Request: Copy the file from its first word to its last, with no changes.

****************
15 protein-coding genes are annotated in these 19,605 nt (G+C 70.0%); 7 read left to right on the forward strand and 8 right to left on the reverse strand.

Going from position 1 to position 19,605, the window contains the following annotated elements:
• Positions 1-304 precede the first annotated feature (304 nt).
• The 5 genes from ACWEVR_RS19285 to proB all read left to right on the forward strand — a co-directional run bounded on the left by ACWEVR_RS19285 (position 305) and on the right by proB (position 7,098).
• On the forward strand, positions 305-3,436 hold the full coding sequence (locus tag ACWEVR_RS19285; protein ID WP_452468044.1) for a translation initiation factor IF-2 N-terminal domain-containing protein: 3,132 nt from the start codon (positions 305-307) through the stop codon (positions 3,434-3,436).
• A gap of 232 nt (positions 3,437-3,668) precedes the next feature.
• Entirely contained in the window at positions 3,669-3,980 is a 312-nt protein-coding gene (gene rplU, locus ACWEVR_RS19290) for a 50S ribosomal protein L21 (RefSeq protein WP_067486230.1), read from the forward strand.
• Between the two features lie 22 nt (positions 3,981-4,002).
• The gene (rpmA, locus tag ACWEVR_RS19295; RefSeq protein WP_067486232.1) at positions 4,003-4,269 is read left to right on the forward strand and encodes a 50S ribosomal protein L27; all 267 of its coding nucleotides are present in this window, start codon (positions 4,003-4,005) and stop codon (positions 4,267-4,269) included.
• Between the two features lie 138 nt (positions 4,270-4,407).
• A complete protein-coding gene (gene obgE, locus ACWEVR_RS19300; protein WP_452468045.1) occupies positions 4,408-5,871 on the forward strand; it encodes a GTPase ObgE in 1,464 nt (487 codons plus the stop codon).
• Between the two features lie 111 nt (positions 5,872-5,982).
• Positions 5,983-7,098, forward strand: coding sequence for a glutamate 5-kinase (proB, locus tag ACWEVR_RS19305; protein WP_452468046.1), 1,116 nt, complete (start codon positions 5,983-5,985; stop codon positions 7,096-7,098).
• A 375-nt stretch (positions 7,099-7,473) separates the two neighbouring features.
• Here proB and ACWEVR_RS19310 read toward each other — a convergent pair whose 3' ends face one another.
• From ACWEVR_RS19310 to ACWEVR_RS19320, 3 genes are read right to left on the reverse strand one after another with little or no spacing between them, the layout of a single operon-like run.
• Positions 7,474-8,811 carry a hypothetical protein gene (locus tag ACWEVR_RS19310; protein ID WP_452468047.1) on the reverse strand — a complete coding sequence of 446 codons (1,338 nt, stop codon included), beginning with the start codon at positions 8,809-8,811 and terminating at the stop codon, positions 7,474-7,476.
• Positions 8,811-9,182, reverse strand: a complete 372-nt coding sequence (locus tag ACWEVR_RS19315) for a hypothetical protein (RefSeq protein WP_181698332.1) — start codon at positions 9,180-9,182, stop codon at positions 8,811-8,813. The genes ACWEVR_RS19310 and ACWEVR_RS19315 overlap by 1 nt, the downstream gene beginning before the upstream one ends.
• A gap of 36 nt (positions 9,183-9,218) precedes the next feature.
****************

15 protein-coding genes are annotated in these 19,605 nt (G+C 70.0%); 7 read left to right on the forward strand and 8 right to left on the reverse strand.

Going from position 1 to position 19,605, the window contains the following annotated elements:
• Positions 1-304 precede the first annotated feature (304 nt).
• The 5 genes from ACWEVR_RS19285 to proB all read left to right on the forward strand — a co-directional run bounded on the left by ACWEVR_RS19285 (position 305) and on the right by proB (position 7,098).
• On the forward strand, positions 305-3,436 hold the full coding sequence (locus tag ACWEVR_RS19285; protein ID WP_452468044.1) for a translation initiation factor IF-2 N-terminal domain-containing protein: 3,132 nt from the start codon (positions 305-307) through the stop codon (positions 3,434-3,436).
• A gap of 232 nt (positions 3,437-3,668) precedes the next feature.
• Entirely contained in the window at positions 3,669-3,980 is a 312-nt protein-coding gene (gene rplU, locus ACWEVR_RS19290) for a 50S ribosomal protein L21 (RefSeq protein WP_067486230.1), read from the forward strand.
• Between the two features lie 22 nt (positions 3,981-4,002).
• The gene (rpmA, locus tag ACWEVR_RS19295; RefSeq protein WP_067486232.1) at positions 4,003-4,269 is read left to right on the forward strand and encodes a 50S ribosomal protein L27; all 267 of its coding nucleotides are present in this window, start codon (positions 4,003-4,005) and stop codon (positions 4,267-4,269) included.
• Between the two features lie 138 nt (positions 4,270-4,407).
• A complete protein-coding gene (gene obgE, locus ACWEVR_RS19300; protein WP_452468045.1) occupies positions 4,408-5,871 on the forward strand; it encodes a GTPase ObgE in 1,464 nt (487 codons plus the stop codon).
• Between the two features lie 111 nt (positions 5,872-5,982).
• Positions 5,983-7,098, forward strand: coding sequence for a glutamate 5-kinase (proB, locus tag ACWEVR_RS19305; protein WP_452468046.1), 1,116 nt, complete (start codon positions 5,983-5,985; stop codon positions 7,096-7,098).
• A 375-nt stretch (positions 7,099-7,473) separates the two neighbouring features.
• Here proB and ACWEVR_RS19310 read toward each other — a convergent pair whose 3' ends face one another.
• From ACWEVR_RS19310 to ACWEVR_RS19320, 3 genes are read right to left on the reverse strand one after another with little or no spacing between them, the layout of a single operon-like run.
• Positions 7,474-8,811 carry a hypothetical protein gene (locus tag ACWEVR_RS19310; protein ID WP_452468047.1) on the reverse strand — a complete coding sequence of 446 codons (1,338 nt, stop codon included), beginning with the start codon at positions 8,809-8,811 and terminating at the stop codon, positions 7,474-7,476.
• Positions 8,811-9,182, reverse strand: a complete 372-nt coding sequence (locus tag ACWEVR_RS19315) for a hypothetical protein (RefSeq protein WP_181698332.1) — start codon at positions 9,180-9,182, stop codon at positions 8,811-8,813. The genes ACWEVR_RS19310 and ACWEVR_RS19315 overlap by 1 nt, the downstream gene beginning before the upstream one ends.
• A gap of 36 nt (positions 9,183-9,218) precedes the next feature.